Bush tackles regulatory barriers to CHP expansion
The EPA has set in motion Bush Administration recommendations to boost the use of combined heat and power (CHP) in the US with the creation of a CHP partnership of private, state and NGO organisations across the country.
The main objective is to develop and promote the benefits of CHP projects, with the EPA providing public recognition of projects and benefits for private investors, the public and the environment. The Agency will shortly be publishing draft guidance clarifying the Clean Air act requirements for constructing CHP facilities, aimed at streamlining air quality permitting; and will be working on clarifying the liability issues involved with promoting CHP within the EPA’s brownfield programme.
This goes some way to breaking down the regulatory barriers which the US Combined Heat and Power Association (USCHPA) believes have restricted CHP expansion. The Association had also welcomed recommendations in the new Bush National Energy Policy that the Treasury should shorten the depreciation life for CHP projects or provide investment tax credits to increase CHP capacity. But, notably absent was more detail on interconnection standards and net metering provisions, which the USCHPA considers critical to the industry’s future.
EPA spokesman, Joe Bryson told edie that the Clinton Administration, like Bush, was very supportive of CHP, however, the changes have been relatively slow and incremental in coming. Clinton supported tax incentives for CHP that were not enacted
and recognized CHP’s important role in addressing climate change. To this end, several efforts were begun under Clinton that are proceeding under Bush, to remove, or at least streamline, environmental permitting barriers, specifically in the EPA programme known as New Source Review. Ongoing government-funded research into CHP is managed by the US Department of Energy.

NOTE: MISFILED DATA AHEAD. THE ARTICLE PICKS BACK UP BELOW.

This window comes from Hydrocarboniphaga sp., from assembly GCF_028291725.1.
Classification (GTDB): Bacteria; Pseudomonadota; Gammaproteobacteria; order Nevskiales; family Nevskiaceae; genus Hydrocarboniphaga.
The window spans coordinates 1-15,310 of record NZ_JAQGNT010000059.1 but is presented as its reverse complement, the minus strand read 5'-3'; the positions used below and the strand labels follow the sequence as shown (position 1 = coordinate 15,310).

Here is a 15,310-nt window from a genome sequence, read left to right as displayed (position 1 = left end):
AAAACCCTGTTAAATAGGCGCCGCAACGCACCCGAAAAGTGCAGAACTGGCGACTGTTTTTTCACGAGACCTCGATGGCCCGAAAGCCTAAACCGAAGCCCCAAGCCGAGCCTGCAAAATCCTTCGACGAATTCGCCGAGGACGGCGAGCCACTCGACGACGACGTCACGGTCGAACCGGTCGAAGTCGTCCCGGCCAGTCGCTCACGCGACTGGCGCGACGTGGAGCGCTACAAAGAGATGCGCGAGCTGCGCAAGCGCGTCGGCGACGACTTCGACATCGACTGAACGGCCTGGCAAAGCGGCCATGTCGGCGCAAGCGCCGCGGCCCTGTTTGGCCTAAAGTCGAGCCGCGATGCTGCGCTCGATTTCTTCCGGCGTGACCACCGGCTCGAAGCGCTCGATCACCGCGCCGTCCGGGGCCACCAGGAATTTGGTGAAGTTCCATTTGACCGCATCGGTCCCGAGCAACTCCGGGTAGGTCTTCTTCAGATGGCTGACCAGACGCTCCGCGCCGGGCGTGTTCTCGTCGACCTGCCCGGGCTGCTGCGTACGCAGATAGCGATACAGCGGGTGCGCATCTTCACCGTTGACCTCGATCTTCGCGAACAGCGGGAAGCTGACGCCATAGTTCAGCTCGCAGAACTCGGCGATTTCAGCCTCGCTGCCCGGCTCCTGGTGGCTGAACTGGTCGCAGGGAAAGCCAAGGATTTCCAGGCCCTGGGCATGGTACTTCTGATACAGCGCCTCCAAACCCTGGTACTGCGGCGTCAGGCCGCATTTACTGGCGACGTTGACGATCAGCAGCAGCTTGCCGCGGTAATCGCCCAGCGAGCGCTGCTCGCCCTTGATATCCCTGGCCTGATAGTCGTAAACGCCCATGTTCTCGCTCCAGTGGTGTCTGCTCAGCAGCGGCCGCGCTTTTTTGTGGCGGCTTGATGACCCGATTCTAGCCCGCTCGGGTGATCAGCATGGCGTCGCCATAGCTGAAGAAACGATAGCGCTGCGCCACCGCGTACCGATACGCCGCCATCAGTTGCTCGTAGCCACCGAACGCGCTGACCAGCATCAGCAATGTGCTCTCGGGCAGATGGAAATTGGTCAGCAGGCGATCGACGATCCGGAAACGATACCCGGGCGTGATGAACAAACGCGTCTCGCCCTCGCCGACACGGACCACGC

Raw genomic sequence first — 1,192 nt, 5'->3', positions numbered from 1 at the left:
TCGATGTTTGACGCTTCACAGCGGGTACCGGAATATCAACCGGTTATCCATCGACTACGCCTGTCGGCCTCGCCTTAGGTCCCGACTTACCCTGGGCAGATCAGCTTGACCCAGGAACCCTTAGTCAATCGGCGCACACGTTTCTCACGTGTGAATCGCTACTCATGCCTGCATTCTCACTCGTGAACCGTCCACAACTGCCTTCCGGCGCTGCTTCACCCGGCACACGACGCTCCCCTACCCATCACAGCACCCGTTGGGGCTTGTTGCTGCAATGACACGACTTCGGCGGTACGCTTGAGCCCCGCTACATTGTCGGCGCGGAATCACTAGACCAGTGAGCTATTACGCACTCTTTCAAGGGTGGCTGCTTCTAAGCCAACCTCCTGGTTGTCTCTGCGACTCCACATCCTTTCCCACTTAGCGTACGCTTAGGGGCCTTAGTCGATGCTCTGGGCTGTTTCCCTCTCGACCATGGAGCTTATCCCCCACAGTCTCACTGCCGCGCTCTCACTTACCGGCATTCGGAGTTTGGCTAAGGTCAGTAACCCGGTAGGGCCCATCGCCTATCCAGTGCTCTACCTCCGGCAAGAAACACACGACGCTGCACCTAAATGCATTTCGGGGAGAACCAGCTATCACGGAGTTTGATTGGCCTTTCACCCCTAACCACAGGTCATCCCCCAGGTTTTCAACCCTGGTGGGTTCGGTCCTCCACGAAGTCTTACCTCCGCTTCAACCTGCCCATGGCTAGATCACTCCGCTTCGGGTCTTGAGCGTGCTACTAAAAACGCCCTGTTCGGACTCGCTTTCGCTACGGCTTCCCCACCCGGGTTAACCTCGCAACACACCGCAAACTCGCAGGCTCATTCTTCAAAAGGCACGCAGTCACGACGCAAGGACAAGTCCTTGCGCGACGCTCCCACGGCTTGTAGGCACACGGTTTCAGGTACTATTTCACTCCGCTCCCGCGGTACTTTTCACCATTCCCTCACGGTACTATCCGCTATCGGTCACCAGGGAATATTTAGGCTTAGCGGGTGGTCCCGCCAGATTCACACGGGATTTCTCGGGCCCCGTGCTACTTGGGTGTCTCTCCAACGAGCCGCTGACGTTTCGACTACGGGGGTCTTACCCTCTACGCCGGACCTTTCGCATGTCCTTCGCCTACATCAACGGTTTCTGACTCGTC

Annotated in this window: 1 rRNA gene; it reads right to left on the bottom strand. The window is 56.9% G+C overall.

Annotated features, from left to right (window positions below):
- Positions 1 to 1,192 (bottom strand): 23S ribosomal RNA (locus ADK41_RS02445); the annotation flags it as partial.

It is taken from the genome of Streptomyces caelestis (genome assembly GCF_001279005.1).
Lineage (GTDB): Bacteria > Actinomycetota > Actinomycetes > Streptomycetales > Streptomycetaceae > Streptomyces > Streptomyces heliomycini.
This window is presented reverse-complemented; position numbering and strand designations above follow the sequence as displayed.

Bryson estimated total US CHP capacity at approximately 54 Gigawatts, equivalent to 6% of total US generating capacity. The 17 founding Fortune 500 companies involved in the new EPA partnership account for around 5,800MW of CHP generating capacity. They include: Abbott Laboratories, Archer Daniels Midland, Bethlehem Steel, Caterpillar Energy Products Group, Dow Chemical, ExxonMobil, General Motors, International Paper, Real Energy, Solar Turbines, Texaco Power and Gasification International, Trigen Energy, U.S. Steel, Verizon Communications and Weyerhaeuser, the College of New Jersey in Ewing, and the University of North Carolina at Chapel Hill.
The Partnership also includes “endorsing” organizations: Gas Technology Institute, International District Energy Association, Midwest Application Center for CHP
for Buildings, Midwest Cogeneration Association, Northeast-Midwest Institute,
and the U.S. Combined Heat and Power Association. The New York State Energy
Research and Development Authority is also a partner.
The USCHPA has estimated that more than 50 gigawatts of combined heat and power capacity could be installed by 2010.
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